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Discovering Maplelawn By Katherine Fletcher, photos courtesy of the National Capital Commission


Walled garden at Maplelawn National Historic Site, in the village of West- boro. A rare instance of a European-style walled garden in Canada, dating back to the 1830s.


D


riving west from the Gothic spires of Ottawa’s Parliament Buildings, visitors to the capital will discover Maplelawn, a classical limestone mansion


gracefully set back from Richmond Road’s busy traffic. The once-private residence is a restaurant, another in The Keg’s chain of popular steakhouses. However, after parking your car and venturing inside its


gates, you enter one of the oldest walled gardens in east- ern Canada. The oasis is one of Ottawa’s best-kept secrets, where visitors find a diverse habitat of mature trees and flowers. Here butterflies, hummingbirds and honeybees hover over the blooms, pollinating a seasonal wave of flow- ers including tulips, peonies, lupins, phlox and hollyhock. Built between 1831 and 1834 for Scottish immigrant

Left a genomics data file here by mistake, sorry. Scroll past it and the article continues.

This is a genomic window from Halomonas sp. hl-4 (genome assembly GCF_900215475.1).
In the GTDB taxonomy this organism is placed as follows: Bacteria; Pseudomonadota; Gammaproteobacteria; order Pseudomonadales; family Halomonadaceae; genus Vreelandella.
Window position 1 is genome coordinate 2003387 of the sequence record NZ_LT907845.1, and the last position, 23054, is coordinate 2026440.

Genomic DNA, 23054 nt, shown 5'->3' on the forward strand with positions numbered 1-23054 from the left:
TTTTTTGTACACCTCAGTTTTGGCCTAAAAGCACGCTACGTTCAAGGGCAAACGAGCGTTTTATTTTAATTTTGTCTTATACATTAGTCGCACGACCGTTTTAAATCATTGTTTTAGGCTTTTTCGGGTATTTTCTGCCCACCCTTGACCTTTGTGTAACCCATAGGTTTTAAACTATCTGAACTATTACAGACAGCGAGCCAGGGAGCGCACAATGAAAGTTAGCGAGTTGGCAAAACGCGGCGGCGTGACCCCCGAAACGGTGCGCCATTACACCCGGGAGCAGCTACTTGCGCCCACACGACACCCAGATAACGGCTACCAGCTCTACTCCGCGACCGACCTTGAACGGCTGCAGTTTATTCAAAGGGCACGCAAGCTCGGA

William Thomson and family, Maplelawn became a national historic site in 1989 because of “the quality of the house, but more particularly because its gardens are the best preserved of the few known surviving examples of early 19th century walled gardens in Canada”. The grounds are now owned by the National Capital Commis- sion, a crown corporation mandated with preserving many


62 • Fall 2016


parklands, green spaces and heritage buildings in the National Capital Region. The estate’s original design dates from the 1830s.


However, when Lloyd Rochester, Maplelawn’s third owner, purchased the estate in 1935, he decided to modernize part of the garden, hiring R. Warren Oliver, the landscape architect at Ottawa’s Central Experimental Farm. Oliver’s 1936 layout and planting list still exist. His plans


depict the mansion set back from Richmond Road, with a gracious driveway curving to the front door. A small circu- lar flower bed surrounded by an oval grassed area high-


localgardener.net


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